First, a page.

Hawa's Story

March 15, 2018



For the past 15 years, I have represented numerous immigrants fleeing economic and political violence.  My pro bono work has included representing asylum seekers, young people seeking relief, DACA and special immigrant juvenile status and victims of human trafficking.  


When Trump announced his immigration ban, I dispatched attorneys to airports across the country to represent families being held by ICE officials, and when the Trump administration began deporting hardworking non-violent immigrants, who had committed no crime other than being in the country, I organized training and materials to help immigrants fearing deportation to protect their families. 


For decades, genocide, war, famine, among other human rights crises have forced millions to flee their home countries. Families have been separated, generations devastated; entire regions crippled financially, structurally and emotionally. For generations, resourceful and hopeful refugees have looked to America as a  beacon of freedom and land of opportunity, and they have enriched our country with their resilience, their work ethic, and their talents.


Five years ago, I met Hawa Salih - a human rights activist from Darfur whom my husband Mark and I have been representing since she applied for asylum in 2013. 


Hawa became an activist after her village was overrun by government militia, the janjaweed, claiming the lives of more than 100 of her relatives. She herself was shot and kidnapped, but escaped and was able to rescue one of her cousins. She made her way to a refugee camp where she became an advocate for women and earned a college degree while working with UN agencies to protect other refugees.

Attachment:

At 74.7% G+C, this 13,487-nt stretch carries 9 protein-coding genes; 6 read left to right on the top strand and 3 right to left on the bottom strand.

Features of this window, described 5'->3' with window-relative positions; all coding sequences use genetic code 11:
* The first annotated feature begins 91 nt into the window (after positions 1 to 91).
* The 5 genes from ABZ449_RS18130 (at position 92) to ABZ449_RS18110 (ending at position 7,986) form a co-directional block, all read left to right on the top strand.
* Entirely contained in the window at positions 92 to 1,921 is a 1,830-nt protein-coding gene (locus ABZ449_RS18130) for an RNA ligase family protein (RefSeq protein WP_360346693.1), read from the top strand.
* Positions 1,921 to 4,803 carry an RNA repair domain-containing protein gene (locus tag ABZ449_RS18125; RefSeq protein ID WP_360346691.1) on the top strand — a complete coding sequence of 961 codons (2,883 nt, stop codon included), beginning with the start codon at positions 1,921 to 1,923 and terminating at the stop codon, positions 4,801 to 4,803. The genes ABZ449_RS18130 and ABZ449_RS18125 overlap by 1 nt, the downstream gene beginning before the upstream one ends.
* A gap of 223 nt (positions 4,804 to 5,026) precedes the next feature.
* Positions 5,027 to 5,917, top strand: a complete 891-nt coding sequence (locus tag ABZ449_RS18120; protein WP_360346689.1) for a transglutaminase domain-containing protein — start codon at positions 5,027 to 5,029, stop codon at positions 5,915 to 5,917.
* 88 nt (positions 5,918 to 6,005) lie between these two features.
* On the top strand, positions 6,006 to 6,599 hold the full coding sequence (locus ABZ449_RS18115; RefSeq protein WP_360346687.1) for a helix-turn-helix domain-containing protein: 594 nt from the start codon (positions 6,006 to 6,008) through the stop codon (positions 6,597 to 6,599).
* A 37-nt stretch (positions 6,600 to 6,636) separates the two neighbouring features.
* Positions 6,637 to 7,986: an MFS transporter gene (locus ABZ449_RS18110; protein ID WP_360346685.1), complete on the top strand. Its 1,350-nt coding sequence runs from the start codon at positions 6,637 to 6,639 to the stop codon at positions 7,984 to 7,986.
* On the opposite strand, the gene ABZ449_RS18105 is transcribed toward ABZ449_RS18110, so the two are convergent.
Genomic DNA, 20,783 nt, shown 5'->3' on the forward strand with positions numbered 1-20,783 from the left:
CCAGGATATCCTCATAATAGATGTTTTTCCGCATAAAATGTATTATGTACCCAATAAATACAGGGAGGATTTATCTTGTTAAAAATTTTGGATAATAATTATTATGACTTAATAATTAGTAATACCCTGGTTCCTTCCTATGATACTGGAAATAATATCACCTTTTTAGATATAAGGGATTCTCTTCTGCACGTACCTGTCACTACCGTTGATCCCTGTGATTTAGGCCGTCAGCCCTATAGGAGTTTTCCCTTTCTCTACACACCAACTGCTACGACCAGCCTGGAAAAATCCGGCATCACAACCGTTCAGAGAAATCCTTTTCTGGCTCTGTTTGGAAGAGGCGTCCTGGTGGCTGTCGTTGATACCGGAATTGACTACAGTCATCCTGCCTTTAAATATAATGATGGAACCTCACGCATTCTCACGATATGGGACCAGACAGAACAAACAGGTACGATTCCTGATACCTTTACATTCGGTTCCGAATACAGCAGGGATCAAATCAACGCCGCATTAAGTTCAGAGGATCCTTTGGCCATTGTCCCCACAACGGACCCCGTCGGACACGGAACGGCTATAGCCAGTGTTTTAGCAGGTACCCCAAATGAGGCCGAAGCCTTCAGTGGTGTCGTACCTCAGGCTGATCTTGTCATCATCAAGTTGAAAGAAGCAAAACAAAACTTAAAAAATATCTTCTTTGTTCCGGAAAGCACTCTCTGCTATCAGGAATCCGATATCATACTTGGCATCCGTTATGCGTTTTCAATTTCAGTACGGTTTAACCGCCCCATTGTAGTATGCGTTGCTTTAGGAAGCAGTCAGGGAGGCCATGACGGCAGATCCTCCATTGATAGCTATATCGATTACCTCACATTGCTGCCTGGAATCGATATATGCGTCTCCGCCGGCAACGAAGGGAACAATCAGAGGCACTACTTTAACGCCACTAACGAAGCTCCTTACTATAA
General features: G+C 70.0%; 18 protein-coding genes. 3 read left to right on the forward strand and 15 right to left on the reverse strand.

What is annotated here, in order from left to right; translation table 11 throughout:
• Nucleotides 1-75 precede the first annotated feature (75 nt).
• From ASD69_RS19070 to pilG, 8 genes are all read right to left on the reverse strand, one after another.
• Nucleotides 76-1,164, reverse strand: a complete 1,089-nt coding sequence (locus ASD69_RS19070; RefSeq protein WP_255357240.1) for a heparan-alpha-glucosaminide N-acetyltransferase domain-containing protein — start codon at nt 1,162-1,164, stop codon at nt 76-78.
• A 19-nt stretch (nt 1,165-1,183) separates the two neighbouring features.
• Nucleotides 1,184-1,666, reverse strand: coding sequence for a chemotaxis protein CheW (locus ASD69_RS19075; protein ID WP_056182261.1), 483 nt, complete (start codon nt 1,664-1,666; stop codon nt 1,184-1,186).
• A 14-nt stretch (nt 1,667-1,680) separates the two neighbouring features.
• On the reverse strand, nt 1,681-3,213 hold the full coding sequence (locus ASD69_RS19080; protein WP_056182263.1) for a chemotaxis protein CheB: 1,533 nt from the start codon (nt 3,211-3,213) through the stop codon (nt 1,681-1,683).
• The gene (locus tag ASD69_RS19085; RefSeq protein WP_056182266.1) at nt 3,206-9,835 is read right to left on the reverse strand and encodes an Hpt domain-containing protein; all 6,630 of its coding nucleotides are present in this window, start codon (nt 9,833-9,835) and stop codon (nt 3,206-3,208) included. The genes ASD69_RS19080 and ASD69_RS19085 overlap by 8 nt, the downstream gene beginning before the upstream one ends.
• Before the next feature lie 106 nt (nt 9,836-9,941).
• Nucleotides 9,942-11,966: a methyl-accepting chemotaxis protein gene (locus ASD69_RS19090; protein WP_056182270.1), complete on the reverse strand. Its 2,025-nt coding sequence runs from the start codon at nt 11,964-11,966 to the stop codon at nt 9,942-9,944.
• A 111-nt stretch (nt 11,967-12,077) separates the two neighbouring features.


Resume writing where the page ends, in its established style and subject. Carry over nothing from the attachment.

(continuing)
Her advocacy earned her government recognition - of the worst kind. On three separate occasions, she was kidnapped, jailed and tortured by Sudanese authorities. International pressure forced her release, but the threat of execution meant that she had to flee her homeland, leaving her remaining family behind. 


When she arrived in the US, Secretary of State Hillary Clinton and First Lady Michelle Obama presented her with the International Woman of Courage Award. 



We helped her apply for asylum and she now works in our office in Philadelphia, - when she is not organizing support for the people of Darfur or testifying before the UN Security Council. 


Hawa's resilience and persistence under such extreme conditions is one of the many inspirations behind my decision to run. Trump’s immigration orders banning refugees from Muslim countries would have prevented Hawa from entering this country, and could still prevent her from returning if she ever were to travel outside our borders. 


Our country is better and stronger for Hawa being here, and we should welcome people with her courage, passion and drive.



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